Robert Frost Farm
Late in life, after the death of family and financial distress, after Pulitzer Prizes and living-legend status, Robert Frost, alone, penned a poem—as he had during much of his life. “In three words I can sum up everything I’ve learned about life,” he wrote. “It goes on.” Frost, who died in 1963, lived the latter part of his life on this 150-acre farm, three miles (21 kilometers) outside Ripton. The property, owned by Middlebury College, includes the farm, a writing cabin, and apple orchard.
The heirs to no small sum of William Henry Vanderbilt’s railroad fortune built this sumptuous, grand estate along the shores of Lake Champlain in 1886 as a model farm. Today, the property stretches for more than 3,800 acres, of which some 1,400 make up a working farm designed by the father of modern landscape architecture, Frederick Law Olmstead (designer of Central Park and Golden Gate Bridge Park). Now a nonprofit educational center, Shelburne offers walking trails, an inn, restaurant, tours, and courses on sustainability.
Shelburne Farms, 1611 Harbor Rd, Shelburne, VT, USA, +1 802 985 8498
Stellafane—“A shrine to the stars” in Latin—is a landmark observatory built in the early 1920s on Breezy Hill and has been the focal point for Vermont’s amateur astronomers ever since. Several buildings—including the original pink clubhouse—have become National Landmarks, along with the original telescope and concrete dome. The annual Stellafane Convention is the longest-running convention of its kind in the world.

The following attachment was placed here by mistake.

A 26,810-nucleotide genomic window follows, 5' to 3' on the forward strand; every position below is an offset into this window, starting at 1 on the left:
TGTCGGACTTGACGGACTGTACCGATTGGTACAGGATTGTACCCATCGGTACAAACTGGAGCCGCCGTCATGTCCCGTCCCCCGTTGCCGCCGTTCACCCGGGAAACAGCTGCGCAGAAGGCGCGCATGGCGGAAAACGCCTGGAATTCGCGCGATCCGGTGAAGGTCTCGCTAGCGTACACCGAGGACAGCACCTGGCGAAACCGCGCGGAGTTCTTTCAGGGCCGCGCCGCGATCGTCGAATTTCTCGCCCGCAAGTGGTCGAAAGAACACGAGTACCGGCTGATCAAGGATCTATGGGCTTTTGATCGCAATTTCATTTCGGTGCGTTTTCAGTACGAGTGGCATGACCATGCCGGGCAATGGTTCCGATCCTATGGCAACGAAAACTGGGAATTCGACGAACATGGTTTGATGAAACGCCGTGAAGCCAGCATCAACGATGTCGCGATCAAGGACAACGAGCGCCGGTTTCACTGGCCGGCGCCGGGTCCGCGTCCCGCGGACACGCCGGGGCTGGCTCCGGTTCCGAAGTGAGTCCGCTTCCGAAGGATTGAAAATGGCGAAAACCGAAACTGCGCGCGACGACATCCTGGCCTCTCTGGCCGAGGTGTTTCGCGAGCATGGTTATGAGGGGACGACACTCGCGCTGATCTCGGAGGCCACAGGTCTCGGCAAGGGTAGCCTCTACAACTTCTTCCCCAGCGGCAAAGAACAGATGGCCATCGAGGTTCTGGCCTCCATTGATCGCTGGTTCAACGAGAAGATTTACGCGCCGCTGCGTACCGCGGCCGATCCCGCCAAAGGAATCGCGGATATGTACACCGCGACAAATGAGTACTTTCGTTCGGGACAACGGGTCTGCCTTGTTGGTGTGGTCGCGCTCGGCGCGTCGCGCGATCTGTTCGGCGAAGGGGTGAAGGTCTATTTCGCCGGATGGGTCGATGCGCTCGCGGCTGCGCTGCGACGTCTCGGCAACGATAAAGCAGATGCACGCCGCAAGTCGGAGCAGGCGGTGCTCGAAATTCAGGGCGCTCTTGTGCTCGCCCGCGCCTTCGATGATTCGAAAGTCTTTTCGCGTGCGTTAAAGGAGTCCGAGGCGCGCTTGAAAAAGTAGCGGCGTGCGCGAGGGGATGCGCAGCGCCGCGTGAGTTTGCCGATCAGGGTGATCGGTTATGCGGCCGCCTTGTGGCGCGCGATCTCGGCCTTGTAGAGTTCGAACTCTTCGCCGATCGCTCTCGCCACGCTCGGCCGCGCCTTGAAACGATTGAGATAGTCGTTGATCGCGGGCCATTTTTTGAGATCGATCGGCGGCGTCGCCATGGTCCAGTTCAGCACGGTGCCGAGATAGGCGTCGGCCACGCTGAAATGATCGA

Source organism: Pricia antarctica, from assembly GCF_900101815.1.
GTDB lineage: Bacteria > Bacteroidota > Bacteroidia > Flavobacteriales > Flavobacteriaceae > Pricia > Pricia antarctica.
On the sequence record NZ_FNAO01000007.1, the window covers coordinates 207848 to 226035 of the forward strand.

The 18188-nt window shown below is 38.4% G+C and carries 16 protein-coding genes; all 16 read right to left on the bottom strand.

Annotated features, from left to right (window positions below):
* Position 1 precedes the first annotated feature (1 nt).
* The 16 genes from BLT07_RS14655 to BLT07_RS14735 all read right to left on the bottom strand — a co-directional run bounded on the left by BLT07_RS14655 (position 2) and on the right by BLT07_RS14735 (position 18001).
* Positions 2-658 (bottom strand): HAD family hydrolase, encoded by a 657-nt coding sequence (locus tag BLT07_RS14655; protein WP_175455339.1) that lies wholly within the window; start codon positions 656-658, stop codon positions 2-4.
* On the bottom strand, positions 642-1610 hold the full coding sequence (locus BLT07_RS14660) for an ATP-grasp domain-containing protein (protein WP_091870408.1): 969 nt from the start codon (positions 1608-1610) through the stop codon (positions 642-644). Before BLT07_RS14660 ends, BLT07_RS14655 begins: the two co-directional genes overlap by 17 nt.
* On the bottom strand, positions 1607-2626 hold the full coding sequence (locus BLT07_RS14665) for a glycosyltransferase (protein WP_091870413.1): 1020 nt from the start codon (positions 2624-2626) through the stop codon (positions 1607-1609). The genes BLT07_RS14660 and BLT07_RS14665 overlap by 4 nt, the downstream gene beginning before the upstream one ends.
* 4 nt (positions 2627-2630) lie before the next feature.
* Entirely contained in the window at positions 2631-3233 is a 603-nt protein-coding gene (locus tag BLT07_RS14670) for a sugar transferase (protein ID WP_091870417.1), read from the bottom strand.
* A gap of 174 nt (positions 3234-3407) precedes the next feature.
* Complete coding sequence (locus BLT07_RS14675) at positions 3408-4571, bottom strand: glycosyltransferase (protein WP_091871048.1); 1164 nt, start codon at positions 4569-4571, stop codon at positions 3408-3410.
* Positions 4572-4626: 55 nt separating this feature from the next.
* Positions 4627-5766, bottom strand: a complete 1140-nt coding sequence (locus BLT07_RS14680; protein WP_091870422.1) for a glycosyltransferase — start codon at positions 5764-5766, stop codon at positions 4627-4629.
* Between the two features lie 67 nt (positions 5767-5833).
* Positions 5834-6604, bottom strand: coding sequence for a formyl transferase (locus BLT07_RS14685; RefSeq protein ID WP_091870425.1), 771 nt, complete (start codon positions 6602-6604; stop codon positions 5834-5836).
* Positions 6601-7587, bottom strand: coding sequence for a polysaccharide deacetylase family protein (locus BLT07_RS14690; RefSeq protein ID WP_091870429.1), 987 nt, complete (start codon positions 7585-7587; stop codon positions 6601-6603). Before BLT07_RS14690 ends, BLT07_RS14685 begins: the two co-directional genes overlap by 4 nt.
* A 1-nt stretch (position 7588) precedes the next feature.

Naulakha (Rudyard Kipling House)
Author Rudyard Kipling (famous for The Jungle Book among other classics) created this Vermont shingle-style retreat and named it for the Hindi word meaning “a jewel beyond price.” It was here overlooking the Connecticut River Valley that Kipling lived and wrote The Jungle Book, and the home is now a vacation rental maintained by a historical organization and sleeps eight. The house retains its period touches and décor. It also still resembles the design of a ship’s prow—with Kipling’s study at the prow.
Naulakha, 481 Kipling Rd, Dummerston, VT, USA, +1 802 254 6868
Vermont State House
The home for Vermont’s lawmakers fittingly seems to arise out of nowhere from the state’s mountains. The current Greek Rival mansion was built from nearby granite in the late 1850s and designed after the Temple of Hephaestus in Athens. The building is replete with images and words from the state’s historical statesmen, including two presidents—Chester Arthur and Calvin Coolidge—and highlights include stained-glass skylights of the state’s coat of arms.
Vermont State House, 115 State St, Montpelier, VT, USA, +1 802 828 2228
Calvin Coolidge Homestead District
The childhood home of the 30th president (and the location where he took the oath of office when President Warren G. Harding died) was named a National Historic Landmark in 1965. Today, the homestead includes a farmhouse, a visitor center, other houses, barns, and even a cheese-making shop. Coolidge himself is buried nearby at the Plymouth Notch Cemetery.
Calvin Coolidge Homestead District, 3780 VT-100A, Plymouth, VT, USA, +1 802 672 3773